I raced downstairs to monitor the battle on a television set in the employee break room. All the networks were broadcasting live pictures of the chaos in front of the fence. They showed ghostly silhouettes of hand-to-hand combat in a pink fog of tear gas, and all this within full view of the “State Ceremony” crowd of diplomats and press cameras. Cameras followed the Shah and President as they completed their “inspection” of the honor guard and headed toward the speaker’s platform.
An ominous silence descended as the President and the Shah, with their wives beside them, faced the bleacher rows of press and television cameras. The click and whir of camera film winding was the only sound, as everyone quieted in anticipation of the President’s welcoming remarks. The din of battle carrying on less than one hundred meters away even subsided as the demonstrators retreated from the pungent tear gas.
Then the sound truck I had heard earlier, with that excruciating high-decibel woman’s voice, drove up through the cloud of gas to the fence itself, the grating voice exhorting over the blaring speakers, “Kill the Shah – Kill the Shah – Kill the Shah”.
As if in a dream, the traditional performance of national songs at state ceremonies began, and the Marine Band played the national anthem of Iran. The diplomatic crowd surrounding the President murmured their anxiety, but the press kept their cameras rolling and captured profile shots of President Carter and Shah Pahlavi looking nervously toward the source of the unholy commotion. Everyone maintained their stiff posture and official nonchalance. Another round of tear gas, and screams, exploded beyond the fence.
Then, as the band broke into the national anthem of the United States, “The Star Spangled Banner”, with its opening, “Oh say can you see”, the throng of dignitaries and press started weeping, crying uncontrollably, without hesitation or inhibition, as though they were living through an unimaginable sorrow.
The cameras took a wide-angle shot and caught the entire crowd of jet-set diplomats, military eagles, and high-powered bureaucrats weeping wildly as the tear gas wafted over them. The Marine Band hurried the music until, by the end, the anthem was unrecognizable and everyone, musicians included, was crying into their sleeves and handkerchiefs. Witnessing this unholy spectacle, I could hardly contain my own tears of astonishment and sad emotion.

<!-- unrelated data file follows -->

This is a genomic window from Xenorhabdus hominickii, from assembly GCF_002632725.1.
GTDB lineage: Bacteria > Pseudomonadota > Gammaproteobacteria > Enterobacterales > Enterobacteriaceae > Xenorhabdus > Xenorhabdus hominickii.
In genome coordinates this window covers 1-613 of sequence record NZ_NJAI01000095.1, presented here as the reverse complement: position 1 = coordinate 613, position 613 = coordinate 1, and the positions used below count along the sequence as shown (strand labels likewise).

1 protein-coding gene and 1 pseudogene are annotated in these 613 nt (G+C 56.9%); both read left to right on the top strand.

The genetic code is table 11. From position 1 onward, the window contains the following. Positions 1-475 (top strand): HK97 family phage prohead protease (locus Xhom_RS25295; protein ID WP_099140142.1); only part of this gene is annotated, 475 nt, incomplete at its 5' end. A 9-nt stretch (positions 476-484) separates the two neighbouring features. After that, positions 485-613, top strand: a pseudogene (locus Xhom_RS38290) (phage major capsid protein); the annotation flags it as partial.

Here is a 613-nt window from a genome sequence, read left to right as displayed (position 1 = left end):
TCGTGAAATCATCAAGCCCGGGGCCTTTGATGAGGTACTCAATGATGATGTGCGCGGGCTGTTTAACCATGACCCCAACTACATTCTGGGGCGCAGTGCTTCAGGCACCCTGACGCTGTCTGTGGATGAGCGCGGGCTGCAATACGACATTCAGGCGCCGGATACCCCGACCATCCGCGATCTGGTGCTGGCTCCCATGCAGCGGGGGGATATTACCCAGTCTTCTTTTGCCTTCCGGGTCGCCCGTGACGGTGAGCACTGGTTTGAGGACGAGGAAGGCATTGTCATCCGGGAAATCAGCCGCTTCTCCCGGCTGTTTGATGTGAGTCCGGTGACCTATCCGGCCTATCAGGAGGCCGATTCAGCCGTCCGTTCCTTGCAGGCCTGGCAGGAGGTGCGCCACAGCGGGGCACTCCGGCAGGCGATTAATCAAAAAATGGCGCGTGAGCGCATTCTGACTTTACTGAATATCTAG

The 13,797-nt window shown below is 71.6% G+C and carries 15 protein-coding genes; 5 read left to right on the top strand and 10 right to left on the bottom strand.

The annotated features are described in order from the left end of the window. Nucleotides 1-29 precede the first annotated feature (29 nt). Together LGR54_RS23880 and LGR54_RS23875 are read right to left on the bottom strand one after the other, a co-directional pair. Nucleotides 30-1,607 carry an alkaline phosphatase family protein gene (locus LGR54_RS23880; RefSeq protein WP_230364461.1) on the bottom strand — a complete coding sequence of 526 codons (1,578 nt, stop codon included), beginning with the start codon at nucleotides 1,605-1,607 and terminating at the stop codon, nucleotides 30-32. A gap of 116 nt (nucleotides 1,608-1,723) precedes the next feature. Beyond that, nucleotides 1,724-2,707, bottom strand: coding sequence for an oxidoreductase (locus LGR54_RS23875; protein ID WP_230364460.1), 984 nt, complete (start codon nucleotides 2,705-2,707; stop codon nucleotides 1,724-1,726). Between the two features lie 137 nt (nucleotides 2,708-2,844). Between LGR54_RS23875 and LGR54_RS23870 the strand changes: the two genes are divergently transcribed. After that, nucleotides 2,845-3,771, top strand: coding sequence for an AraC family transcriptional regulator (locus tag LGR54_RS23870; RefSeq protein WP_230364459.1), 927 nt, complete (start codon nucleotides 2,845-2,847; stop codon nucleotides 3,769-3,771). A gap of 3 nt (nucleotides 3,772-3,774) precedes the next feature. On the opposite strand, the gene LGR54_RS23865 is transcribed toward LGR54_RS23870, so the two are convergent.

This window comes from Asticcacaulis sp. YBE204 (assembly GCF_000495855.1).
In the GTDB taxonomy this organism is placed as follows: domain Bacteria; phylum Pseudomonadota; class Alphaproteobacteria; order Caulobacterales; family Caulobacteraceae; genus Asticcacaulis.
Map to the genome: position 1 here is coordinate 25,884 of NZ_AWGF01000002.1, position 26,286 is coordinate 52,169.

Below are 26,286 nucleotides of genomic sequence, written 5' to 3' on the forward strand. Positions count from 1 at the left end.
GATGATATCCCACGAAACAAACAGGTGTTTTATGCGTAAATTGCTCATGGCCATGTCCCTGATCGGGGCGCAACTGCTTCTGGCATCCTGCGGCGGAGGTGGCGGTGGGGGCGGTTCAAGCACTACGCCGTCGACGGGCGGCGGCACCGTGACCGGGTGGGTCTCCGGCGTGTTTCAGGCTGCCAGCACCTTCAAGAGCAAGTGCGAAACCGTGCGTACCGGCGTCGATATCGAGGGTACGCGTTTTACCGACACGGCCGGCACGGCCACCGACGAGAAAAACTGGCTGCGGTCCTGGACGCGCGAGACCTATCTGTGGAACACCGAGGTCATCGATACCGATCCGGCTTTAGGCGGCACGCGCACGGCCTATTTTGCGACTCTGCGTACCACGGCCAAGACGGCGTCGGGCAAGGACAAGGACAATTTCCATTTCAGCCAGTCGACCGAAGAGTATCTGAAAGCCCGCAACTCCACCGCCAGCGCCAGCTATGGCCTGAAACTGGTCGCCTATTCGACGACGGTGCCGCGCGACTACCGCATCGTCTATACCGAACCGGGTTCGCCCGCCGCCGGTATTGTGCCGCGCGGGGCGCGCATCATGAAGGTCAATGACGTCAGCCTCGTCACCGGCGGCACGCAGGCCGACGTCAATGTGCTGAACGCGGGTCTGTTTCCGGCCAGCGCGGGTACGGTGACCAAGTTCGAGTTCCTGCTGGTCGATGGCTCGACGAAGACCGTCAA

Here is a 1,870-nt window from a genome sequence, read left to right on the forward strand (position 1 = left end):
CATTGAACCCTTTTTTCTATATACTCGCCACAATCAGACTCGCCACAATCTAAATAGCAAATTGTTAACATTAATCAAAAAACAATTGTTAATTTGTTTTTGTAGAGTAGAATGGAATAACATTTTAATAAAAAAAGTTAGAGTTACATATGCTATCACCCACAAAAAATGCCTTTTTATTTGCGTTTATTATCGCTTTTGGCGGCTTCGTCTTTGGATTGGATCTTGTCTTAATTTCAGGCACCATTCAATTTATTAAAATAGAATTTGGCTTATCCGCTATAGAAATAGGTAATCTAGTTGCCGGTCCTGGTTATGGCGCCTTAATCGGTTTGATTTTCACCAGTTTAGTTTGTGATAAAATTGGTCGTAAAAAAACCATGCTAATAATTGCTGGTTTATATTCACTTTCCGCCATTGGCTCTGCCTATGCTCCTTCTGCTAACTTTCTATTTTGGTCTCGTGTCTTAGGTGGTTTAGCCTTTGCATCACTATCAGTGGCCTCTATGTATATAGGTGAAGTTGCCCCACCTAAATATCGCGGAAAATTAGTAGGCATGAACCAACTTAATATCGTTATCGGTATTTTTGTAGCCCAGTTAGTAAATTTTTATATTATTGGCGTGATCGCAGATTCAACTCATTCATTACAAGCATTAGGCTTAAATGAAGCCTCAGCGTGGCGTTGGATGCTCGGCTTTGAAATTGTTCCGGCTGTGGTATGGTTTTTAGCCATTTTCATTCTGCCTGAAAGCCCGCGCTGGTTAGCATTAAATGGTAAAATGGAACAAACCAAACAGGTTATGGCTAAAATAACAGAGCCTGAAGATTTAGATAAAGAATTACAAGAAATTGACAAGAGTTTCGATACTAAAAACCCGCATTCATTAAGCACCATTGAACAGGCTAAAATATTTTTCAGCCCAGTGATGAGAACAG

President Carter’s official words of welcome choked in his throat and he cut his remarks short. He escorted the Shah into the White House, both weeping as if caught up in some phenomenal tragedy, as if some great sorrow had overwhelmed them. The crowd ran sobbing for cover.
I left the TV and returned to the great bronze statue of Thomas Jefferson holding the scroll of the Declaration of Independence, gazing its bronze-fixed stare at the White House in the distance, watching this great struggle with permanent philosopher’s smile. I stood next to him, facing the White House, an infant in the shadow of the giant statue.
This battle raged is if upon a stage. The high and mighty were made to weep, and crowds of countrymen assaulted one another. Was this for freedom? Coordinated thugs pushed their way over the police, trampling the mothers and daughters of their country. Was this opposing tyranny, or was this some other tyranny to be more feared?
I can see today, as if that moment is frozen in my memory, Jefferson’s oath inscribed around the Temple’s Rotunda:
“I Have Sworn Upon the Altar of Almighty God, Eternal Hostility Against Every Form of Tyranny Over the Mind of Man”.
Today, in another century, still watching the drama of Iranian history unfold as a dream on my television screen, I remember that day, and Jefferson’s oath. The Iranian revolution collapsed in violent chaos into the terror of the Islamic Republic. The inquisitions, torture, and executions that founded the Islamic Republic question the motives of its revolutionary leaders from the beginning. The tyranny of medieval religious ideas oppresses the Iranian people as seldom before. The world Diaspora of Iranian refugees fleeing their homeland is a sad but continuing heartbreak. Are we still waging a battle against tyranny? Have we surrendered our rights and freedom? Or, have we become the tyrants? How can we free our minds from this nightmare of the evil imagination?
We are seeking the surest way to transform society and bring about an age where ordinary people can enjoy peace and security. Only by transforming our inner determination in the direction of good can we create genuine lasting change in our world, freedom for our children, and hope based on the true dignity of human life.
I recall some other words inscribed on the wall of the Temple,
“Nothing is more certain than that these men are meant to be free.”
5 thoughts on “Tears to the National Anthem”